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Battle of Meiktila-Mandalay

19 Jan 1945 - 29 Mar 1945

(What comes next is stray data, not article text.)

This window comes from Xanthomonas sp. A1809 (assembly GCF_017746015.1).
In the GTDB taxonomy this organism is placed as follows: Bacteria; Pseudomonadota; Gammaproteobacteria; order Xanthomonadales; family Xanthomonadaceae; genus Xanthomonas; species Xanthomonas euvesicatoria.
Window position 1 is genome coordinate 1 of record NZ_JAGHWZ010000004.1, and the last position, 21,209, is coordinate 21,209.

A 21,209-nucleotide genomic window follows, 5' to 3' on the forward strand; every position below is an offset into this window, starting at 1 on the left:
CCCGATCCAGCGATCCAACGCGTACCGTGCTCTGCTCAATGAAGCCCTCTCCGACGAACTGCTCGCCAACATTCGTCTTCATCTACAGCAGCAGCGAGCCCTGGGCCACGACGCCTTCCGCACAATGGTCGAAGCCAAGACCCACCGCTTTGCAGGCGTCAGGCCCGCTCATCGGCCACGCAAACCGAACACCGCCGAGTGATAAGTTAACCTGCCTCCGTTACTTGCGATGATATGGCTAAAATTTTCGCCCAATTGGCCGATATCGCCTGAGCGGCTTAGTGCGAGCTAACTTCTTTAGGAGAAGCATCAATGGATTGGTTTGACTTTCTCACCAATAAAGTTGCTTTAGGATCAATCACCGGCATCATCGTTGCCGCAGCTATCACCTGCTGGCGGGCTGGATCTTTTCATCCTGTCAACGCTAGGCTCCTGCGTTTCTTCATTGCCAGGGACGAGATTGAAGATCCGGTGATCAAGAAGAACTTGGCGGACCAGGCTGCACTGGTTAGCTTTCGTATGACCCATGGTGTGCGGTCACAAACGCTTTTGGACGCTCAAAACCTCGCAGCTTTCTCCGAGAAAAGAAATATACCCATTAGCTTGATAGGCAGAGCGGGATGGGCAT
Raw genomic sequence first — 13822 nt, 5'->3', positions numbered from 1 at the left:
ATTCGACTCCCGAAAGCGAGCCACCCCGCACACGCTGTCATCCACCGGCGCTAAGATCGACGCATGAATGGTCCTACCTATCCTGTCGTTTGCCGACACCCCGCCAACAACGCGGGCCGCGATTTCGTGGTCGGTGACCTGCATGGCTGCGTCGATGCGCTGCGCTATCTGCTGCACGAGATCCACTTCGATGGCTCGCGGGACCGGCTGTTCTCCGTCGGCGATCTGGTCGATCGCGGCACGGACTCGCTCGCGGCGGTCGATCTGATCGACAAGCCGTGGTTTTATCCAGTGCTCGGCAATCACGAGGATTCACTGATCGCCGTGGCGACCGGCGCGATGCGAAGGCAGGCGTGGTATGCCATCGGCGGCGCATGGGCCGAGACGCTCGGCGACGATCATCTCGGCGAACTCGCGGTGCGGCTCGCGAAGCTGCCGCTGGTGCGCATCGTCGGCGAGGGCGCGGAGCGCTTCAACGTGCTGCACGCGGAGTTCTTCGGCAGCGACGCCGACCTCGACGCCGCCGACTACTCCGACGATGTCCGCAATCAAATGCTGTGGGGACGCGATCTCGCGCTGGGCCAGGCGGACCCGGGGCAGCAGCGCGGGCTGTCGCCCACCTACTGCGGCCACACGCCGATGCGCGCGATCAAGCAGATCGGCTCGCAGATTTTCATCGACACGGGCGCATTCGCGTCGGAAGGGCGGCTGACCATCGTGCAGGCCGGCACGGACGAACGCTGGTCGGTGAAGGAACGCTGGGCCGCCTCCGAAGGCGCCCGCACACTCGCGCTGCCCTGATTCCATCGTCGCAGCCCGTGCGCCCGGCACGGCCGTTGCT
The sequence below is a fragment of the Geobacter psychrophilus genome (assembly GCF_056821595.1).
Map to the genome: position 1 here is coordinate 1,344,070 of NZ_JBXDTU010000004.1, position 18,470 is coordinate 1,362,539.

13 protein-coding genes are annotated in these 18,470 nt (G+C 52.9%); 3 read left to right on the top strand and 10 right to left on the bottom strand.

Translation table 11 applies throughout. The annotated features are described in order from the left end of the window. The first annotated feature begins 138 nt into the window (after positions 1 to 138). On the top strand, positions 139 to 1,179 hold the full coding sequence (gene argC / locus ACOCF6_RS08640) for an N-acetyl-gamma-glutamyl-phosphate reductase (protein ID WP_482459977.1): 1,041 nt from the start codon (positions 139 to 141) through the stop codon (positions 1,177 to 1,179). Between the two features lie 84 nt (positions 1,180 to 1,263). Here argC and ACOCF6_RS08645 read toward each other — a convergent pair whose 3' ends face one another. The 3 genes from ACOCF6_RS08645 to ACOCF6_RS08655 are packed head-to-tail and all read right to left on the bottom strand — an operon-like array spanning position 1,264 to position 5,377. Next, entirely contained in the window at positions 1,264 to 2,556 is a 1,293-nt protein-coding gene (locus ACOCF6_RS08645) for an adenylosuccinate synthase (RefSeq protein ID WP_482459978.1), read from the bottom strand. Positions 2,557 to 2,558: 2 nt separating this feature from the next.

ww2dbaseIn Nov and Dec 1944, William Slim's British 14th Army secured two bridgeheads across the Chindwin River in Burma. Slim imagined that the Japanese would expect the Anglo-Indian troops to march for the historic city of Mandalay next, thus he devised a plan to attack Meiktila instead. Located 150 kilometers to the south, Meiktila represented a main stop on the supply route for food and ammunition for Japanese troops in central and northern Burma, thus by capturing Meiktila, Slim believed that he would be able to isolate the entire northern Burma with ease for a quick victory. To hide the fact that he wished to capture Meiktila before Mandalay, a number of deceptions were planned, including the transfer of several units from the Indian 4th Corps (the unit charged to take Meiktila) to the Indian 33rd Corps to make the Japanese think that the 4th Corps was not on the move further to the south, the use of irregular troops in front of the 4th Corps because the British had usually only used irregulars in Japanese rear areas rather than main battlegrounds prior to this time, and the establishment of a fake 4th Corps headquarters complete with a signals staff to transmit dummy radio traffic. By mid-Jan 1945, Anglo-Indian troops had reached the region where the Chindwin River joined the Irrawady River. As the Indian 33rd Corps feinted toward Mandalay, the Indian 4th Corps began its secret march in the Gangaw Valley along the Myittha River toward Meiktila on 19 Jan with Indian 7th Division at the spearhead. The Japanese mounted counterattacks almost nightly against the entire Allied front, not realizing Meiktila was the main objective and not able to make significant advances against any of the Anglo-Indian offensives. On 23 Feb 1945, the British 2nd Division crossed the Irrawady RIver 10 miles west of Mandalay. Allied air superiority during this phase of the campaign in Burma played a decisive role, knocking out field guns and the few remaining Japanese tanks. The few Japanese aircraft remaining in the region could offer only little resistance.